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We built the subfloor in our camper van conversion for stability and longevity to “stand” the test of time. Down the road, if we want to change our layout and refresh the van, we want to just re-arrange some cabinets. We don’t want to make any changes to the subfloor!

Our components are simple:

  1. Bottom2” x 3” joists glued to the van metal floor
  2. Middle1” polyiso insulation set between the joists on the van metal floor
  3. Top – 1/2″ in plywood, screwed down to the joists

This is step 1 of the van floor! Once you finish off your subfloor, check our run down of best flooring for camper vans.

If you go with vinyl plan flooring, check our step-by-step vinyl plank install.

camper van conversion floor before

Insulating the Van Sub-Floor

Insulating the floor is important – but it isn’t as important as insulating our walls & ceiling. The warmth inside our van will be rising. Every inch of insulation we add is an inch of headroom we lose in the van. We chose 2” of insulation in the ceiling (our Ceiling Panel Installation) and 1” in the flooring.

We used polyiso insulation for two reasons. First, it has the highest R Value per inch (6.0) of any rigid insulation. Second, it has high compressive strength of 16-25 pounds per square inch. This means we and all our friends can (and will!) stand and jump on our floor without fear of it collapsing.


Attaching Joists to Van

Some builders screw or bolt their joists into the van metal. We did not consider it necessary. Sikaflex 221 adhesive on the joists secures the subfloor to the van.

  • Cabinets and interior elements are bolted to van walls, not the floor. In a car accident, these hold our cabinets and everything in place. The subfloor is for standing on and that’s it. It doesn’t provide structural integrity for any of our build
  • High strength glue will last many years. Gravity is on its side! If glue fails, joists still won’t move as they are each screwed wide spans of plywood.
  • Screwing through the van metal floor was undesirable as it would create potential rust/leak spots

A van build calls for lots of adhesive, and the best choice is Sikaflex-221. Its insanely strong on metal, water resistant, non-corrosive, lower-VOC, and flexible (it’s in the name).


Awkward Van Spot

The Transit’s van metal floor has ribs. These are almost 0.5” tall, but not quite! We tried to fill those low spots with something 0.5” tall. But the ribs are shorter than 0.5″, so that filler did not create a level surface.

In the end, we placed 1.5” tall lumber in the low spots as joists, and 1” polyiso sitting on the ribs. The lumber was 2” x 3” (actual measurement 1.5” x 2.5”).


Thickness of Plywood for Van Sub-Floor

In standard construction, subfloors are ¾ inch plywood or thicker. But we want as thin as reasonable. Benefits of our 1/2″ plywood include lighter weight, lower cost, and an extra ¼ inch of headroom!

The spacing of the joists supporting the floor determines the plywood thickness.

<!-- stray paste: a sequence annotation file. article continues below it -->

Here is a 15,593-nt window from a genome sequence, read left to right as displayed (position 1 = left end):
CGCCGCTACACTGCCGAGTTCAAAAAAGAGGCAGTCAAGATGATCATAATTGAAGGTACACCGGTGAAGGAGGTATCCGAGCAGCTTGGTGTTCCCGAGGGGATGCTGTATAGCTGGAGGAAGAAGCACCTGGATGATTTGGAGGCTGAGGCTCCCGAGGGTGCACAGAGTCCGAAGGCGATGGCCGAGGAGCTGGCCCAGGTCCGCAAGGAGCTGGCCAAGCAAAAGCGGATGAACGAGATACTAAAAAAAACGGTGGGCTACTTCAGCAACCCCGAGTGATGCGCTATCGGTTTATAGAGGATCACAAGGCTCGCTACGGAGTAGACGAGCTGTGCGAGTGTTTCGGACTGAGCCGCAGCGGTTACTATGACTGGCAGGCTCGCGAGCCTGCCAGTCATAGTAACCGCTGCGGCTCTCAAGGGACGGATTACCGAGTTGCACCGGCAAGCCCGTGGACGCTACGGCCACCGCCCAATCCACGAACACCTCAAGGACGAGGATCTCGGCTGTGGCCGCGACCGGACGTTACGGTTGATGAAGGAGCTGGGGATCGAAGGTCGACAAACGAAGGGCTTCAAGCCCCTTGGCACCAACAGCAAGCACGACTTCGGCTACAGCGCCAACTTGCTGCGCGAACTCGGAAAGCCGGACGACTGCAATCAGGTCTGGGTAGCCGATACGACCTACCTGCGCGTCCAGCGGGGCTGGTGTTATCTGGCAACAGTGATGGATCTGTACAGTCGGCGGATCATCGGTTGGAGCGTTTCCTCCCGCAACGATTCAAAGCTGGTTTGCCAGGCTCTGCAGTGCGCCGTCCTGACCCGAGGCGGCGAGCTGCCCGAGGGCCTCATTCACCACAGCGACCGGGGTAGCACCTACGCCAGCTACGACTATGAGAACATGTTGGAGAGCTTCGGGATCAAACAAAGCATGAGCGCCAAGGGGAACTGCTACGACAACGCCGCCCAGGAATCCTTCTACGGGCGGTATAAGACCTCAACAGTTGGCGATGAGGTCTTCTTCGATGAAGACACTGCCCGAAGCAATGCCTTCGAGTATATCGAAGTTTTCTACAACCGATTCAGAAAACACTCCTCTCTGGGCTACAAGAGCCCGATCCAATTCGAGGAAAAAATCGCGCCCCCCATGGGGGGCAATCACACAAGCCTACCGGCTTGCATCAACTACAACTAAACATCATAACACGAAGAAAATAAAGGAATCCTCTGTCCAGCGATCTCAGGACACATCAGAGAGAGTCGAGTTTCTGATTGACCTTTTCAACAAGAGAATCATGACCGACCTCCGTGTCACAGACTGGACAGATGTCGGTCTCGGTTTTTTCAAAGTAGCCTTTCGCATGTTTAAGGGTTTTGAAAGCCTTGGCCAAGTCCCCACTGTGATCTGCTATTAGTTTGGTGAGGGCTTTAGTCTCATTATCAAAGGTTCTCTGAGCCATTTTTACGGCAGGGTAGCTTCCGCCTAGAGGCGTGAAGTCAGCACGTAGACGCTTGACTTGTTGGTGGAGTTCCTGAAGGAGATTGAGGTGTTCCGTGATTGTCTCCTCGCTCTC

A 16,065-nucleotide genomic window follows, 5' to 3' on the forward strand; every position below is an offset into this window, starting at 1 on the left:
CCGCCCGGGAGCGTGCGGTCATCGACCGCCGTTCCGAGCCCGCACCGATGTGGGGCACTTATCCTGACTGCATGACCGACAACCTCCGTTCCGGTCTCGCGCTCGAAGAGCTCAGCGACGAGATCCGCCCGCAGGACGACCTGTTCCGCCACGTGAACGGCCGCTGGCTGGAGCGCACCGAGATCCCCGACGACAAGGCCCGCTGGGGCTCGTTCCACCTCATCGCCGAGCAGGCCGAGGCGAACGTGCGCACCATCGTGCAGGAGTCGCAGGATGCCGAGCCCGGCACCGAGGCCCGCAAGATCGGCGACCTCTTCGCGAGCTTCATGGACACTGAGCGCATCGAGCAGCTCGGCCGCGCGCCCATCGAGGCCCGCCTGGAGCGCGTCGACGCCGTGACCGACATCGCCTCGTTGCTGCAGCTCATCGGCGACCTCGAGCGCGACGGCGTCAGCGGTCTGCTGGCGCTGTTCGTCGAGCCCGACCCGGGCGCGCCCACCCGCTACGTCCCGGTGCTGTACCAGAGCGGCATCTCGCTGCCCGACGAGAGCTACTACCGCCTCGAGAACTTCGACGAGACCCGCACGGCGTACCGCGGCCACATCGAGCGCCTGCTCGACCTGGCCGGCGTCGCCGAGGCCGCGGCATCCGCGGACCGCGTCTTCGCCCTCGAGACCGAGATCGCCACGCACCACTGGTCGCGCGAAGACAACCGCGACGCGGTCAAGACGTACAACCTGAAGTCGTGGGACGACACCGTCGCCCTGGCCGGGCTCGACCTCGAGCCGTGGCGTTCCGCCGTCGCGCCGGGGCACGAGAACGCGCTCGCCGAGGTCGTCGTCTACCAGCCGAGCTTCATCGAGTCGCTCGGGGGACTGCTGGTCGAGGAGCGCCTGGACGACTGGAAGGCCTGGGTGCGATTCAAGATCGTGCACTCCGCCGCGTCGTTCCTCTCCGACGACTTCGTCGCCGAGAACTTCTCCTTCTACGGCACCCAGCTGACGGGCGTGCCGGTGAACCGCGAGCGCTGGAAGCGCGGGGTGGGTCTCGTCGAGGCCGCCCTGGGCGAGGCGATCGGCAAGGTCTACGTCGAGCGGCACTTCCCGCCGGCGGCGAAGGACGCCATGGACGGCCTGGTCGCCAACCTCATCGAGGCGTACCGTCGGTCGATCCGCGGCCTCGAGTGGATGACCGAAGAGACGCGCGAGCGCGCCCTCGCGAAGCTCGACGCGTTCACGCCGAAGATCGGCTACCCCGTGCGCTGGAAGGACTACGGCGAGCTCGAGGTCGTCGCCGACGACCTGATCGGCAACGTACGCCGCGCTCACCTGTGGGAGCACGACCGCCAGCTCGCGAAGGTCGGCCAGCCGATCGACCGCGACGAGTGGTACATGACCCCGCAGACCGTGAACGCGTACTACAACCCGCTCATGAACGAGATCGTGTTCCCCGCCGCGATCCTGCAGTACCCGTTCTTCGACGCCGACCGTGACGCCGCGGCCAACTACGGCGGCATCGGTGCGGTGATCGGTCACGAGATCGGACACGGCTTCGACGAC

How far apart should the joists be, both side-to-side and front-to-back? We can say that our subfloor feels super sturdy! Side-to-side spacing between our joists is 18 inches on center at its greatest. This span rating for plywood defines how far apart joists can be. The span rating for 1/2 inch plywood is 32/16. That’s 32” when plywood is sheathing for a roof (not much expected weight on it), and 16 inches as a floor (lots of expected weight on it).

We’re comfortable slightly exceeding the recommended subfloor spacing. The interior of our van is (hopefully) quite light. Also, the polyiso is sitting about 1/8″ underneath our joists. The polyiso’s high compressive strength means it could support any plywood sag.

Span ratings for standard sheathing plywood are printed in big black letters. These are good to know, but we don’t intend to subject our van to the same stresses a commercial building undergoes. The following numbers represent “roof sheathing span / subfloor span” per the APA – The Engineered Wood Association (exciting group!)

  • 5/16”: 20/0
  • 3/8”: 24/0
  • 1/2”: 32/16
  • 5/8” 40/20
  • 3/4”: 48/24

van plywood floor thickness

Layout of Floor Joists

We are ever mindful of weight and cost, which is why we took the time to cut our joists into smaller pieces. We could have used long 12’ foot lumber from front to back, but that’s not necessary!

The edges of the plywood sheets are their weakest spot. We used four 4×8 sheets of plywood.

  • A joist is necessary underneath all joints/edges of plywood. First we measured and planned where the edges would land. We ensured a joist would bridge the gap between the plywood sheets.
  • Our main entryway at the van sliding door will endure a lot of traffic and it needs support. However there is a metal rib in the way of putting a normal joist there. Thus we notched the underside 0.5” depth with a table saw. We used a 2”x4” for this so that it spanned the width of the rib. Now the 2”x4” is sitting on the van metal floor. Later we used 1″ screws to attach the plywood subfloor to this joist due to its shorter depth after the notch. We used 1.5″ screws elsewhere.